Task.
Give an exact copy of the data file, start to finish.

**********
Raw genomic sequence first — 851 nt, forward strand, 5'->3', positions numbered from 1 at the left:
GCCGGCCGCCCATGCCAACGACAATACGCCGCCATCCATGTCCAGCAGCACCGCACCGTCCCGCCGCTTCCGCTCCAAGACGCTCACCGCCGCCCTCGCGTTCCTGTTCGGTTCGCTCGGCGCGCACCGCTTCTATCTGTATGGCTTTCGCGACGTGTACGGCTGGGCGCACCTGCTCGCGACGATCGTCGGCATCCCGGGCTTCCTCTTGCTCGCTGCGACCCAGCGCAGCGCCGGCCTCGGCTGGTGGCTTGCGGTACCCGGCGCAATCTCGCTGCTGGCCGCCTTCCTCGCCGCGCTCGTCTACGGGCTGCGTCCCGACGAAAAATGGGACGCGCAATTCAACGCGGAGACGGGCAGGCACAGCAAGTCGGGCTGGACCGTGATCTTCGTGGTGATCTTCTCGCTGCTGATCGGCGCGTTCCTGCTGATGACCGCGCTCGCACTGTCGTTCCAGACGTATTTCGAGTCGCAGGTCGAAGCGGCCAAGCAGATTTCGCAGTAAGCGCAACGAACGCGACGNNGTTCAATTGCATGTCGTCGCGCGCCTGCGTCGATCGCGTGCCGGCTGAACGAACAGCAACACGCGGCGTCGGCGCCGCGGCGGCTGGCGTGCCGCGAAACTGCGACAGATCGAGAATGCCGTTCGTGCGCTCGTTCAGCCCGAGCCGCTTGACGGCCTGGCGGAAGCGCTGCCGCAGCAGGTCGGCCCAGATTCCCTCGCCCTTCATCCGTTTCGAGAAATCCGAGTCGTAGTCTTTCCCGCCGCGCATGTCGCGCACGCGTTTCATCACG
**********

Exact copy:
Raw genomic sequence first — 851 nt, forward strand, 5'->3', positions numbered from 1 at the left:
GCCGGCCGCCCATGCCAACGACAATACGCCGCCATCCATGTCCAGCAGCACCGCACCGTCCCGCCGCTTCCGCTCCAAGACGCTCACCGCCGCCCTCGCGTTCCTGTTCGGTTCGCTCGGCGCGCACCGCTTCTATCTGTATGGCTTTCGCGACGTGTACGGCTGGGCGCACCTGCTCGCGACGATCGTCGGCATCCCGGGCTTCCTCTTGCTCGCTGCGACCCAGCGCAGCGCCGGCCTCGGCTGGTGGCTTGCGGTACCCGGCGCAATCTCGCTGCTGGCCGCCTTCCTCGCCGCGCTCGTCTACGGGCTGCGTCCCGACGAAAAATGGGACGCGCAATTCAACGCGGAGACGGGCAGGCACAGCAAGTCGGGCTGGACCGTGATCTTCGTGGTGATCTTCTCGCTGCTGATCGGCGCGTTCCTGCTGATGACCGCGCTCGCACTGTCGTTCCAGACGTATTTCGAGTCGCAGGTCGAAGCGGCCAAGCAGATTTCGCAGTAAGCGCAACGAACGCGACGNNGTTCAATTGCATGTCGTCGCGCGCCTGCGTCGATCGCGTGCCGGCTGAACGAACAGCAACACGCGGCGTCGGCGCCGCGGCGGCTGGCGTGCCGCGAAACTGCGACAGATCGAGAATGCCGTTCGTGCGCTCGTTCAGCCCGAGCCGCTTGACGGCCTGGCGGAAGCGCTGCCGCAGCAGGTCGGCCCAGATTCCCTCGCCCTTCATCCGTTTCGAGAAATCCGAGTCGTAGTCTTTCCCGCCGCGCATGTCGCGCACGCGTTTCATCACG